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A Silent Cry – Uyghurs in Xinjiang, China (Part II of II)

John Doe

The pseudonym "John Doe" was used to protect the author's identity for security reasons.
20 August 2020

The second part of this series on the Uyghurs situation explores the complex jurisdictional challenges the International Criminal Court (ICC) faces with China’s status as a non-signatory party to the Rome Statute. First, this post explores whether theses jurisdictional issues can be overcome, and whether creative solutions are possible for the ICC to be found competent with respect to the crimes perpetrated against the Uyghurs people. Then, given that China is still a signatory to many other international treaties, including the Genocide Convention, this post outlines other solutions that are still possible for other international courts to exercise their jurisdiction. China, like any other State, still has a positive obligation to prevent human rights violations, particularly those taking place on its own territory, and should be accordingly held to account for its actions.

Potential Solutions to the ICC’s Jurisdiction Issue

  1. Individual responsibility before the ICC: Prosecution of Chinese officials for a crime against humanity as a non-signatory party to the Rome Statute

Given that China is not a signatory party to the Rome Statute, the International Criminal Court’s jurisdiction is limited in prosecuting Chinese officials for alleged crimes against humanity and genocide perpetrated against the Uyghurs. Furthermore, unlike the U.S. or Russia, who were signatories who later withdrew from the Court, China is and has always been a persistent objector and non-member of the ICC, further solidifying its status as a non-member.

The alleged crimes against humanity perpetrated against the Uyghur people is also committed on China’s own sovereign territory, thereby restricting other Members States of the Statute in potentially bringing forward an article 12(2) exercise of jurisdiction, like in Myanmar Rohingya people’s case with Bangladesh serving as an appropriate proxy. Furthermore, many of the neighbouring countries that have hosted former detainees of these camps who have escaped to, such as Kazakhstan or Turkey, are also non-signatory states to the Rome Statute.

Yet, with all these obstacles, the Court may still potentially have jurisdiction and China may still be held accountable via some alternative avenues. Indeed, a recent file to the ICC by Uyghur exiles are leveraging countries such as Cambodia and Tajikistan – two member states – to prosecute Chinese officials. The lawyer leading the case indicated that since Beijing has pursued the repatriation and unlawful arrests of Uyghurs in these member states, it thus gives the ICC jurisdiction to prosecute Chinese officials for their acts. If successful, this will be a watershed case in holding China accountable at an international court.

  1. Jus Cogens and international human rights law

First, the protection of a State’s own population can sometimes be seen as a crystallized international norm, a jus cogens law which benefits from universal jurisdiction. In particular, there are some internationally recognized human rights obligations that are considered so fundamental that their abrogation by States would be deemed impermissible from the inalienable nature.[1] From this perspective, the relevant rights in the United Nations Declaration of Human Rights (UNDHR) can be arguably universal, and thus binding for China. In particular:

Article 2.

Everyone is entitled to all the rights and freedoms set forth in this Declaration, without distinction of any kind, such as race, colour, sex, language, religion, political or other opinion, national or social origin, property, birth or other status. Furthermore, no distinction shall be made on the basis of the political, jurisdictional or international status of the country or territory to which a person belongs, whether it be independent, trust, non-self-governing or under any other limitation of sovereignty. [Emphasis added]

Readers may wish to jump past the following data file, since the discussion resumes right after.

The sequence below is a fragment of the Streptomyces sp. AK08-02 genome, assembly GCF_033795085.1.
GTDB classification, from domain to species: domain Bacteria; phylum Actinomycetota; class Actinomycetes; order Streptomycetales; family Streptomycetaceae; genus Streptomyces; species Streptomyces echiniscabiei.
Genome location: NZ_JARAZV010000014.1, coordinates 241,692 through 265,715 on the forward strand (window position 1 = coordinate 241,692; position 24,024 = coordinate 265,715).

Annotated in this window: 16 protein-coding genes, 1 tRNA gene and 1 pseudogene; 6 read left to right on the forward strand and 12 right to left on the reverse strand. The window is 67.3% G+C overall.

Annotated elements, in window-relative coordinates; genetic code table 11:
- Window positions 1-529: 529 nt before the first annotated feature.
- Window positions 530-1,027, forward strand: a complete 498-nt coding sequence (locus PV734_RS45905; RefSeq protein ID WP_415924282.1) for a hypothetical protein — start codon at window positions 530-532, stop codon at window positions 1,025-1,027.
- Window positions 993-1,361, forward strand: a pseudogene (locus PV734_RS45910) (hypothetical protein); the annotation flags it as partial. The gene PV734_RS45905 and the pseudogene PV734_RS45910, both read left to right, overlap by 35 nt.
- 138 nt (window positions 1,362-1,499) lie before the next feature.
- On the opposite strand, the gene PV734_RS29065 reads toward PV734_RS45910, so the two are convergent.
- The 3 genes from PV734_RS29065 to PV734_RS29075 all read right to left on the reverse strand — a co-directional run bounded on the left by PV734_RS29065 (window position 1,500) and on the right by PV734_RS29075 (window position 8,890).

Article 9.

No one shall be subjected to arbitrary arrest, detention or exile.

Article 12.

No one shall be subjected to arbitrary interference with his privacy, family, home or correspondence, nor to attacks upon his honour and reputation. Everyone has the right to the protection of the law against such interference or attacks.

Furthermore, though the UNDHR is not a legally binding document as the nature of the document is simply a declaration, it can be argued that the Preamble of the UN Charter give states a positive duty to respect their international obligations. Specifically, it states:

We the peoples of the United Nations determined …to establish conditions under which justice and respect for the obligations arising from treaties and other sources of international law can be maintained… [emphasis added]

Though China can argue their state sovereignty and the claims of “counter-terrorism” in an effort to protect their own people, it would be hard to justify the need to detain virtually a whole ethnic group for the sake of “protection”.

  1. Responsibility to Protect principle

Next, the Responsibility to Protect principle in international law is a well-regarded principle that may be applied in this situation and to China as a member of the UN and a P5 member on the Security Council. This principle – which first arose from paragraphs 138 and 139 of the 2005 World Summit Outcome – was later described in the Report of the Secretary-General to the UN General Assembly [“Report”]. It is enumerated by three pillars, namely, (1) the protection responsibilities of the State, (2) international assistance and capacity-building for protection, and (3) timely and decisive response from other State parties to act if the State party was “manifestly failing” to protect its own citizens from the specified international crimes, including crimes against humanity (Report, at p. 1)  In particular, it states that:

Each individual State has the responsibility to protect its populations from genocide, war crimes, ethnic cleansing and crimes against humanity. This responsibility entails the prevention of such crimes, including their incitement, through appropriate and necessary means. We accept that responsibility and will act in accordance with it. (Report, at para. 13)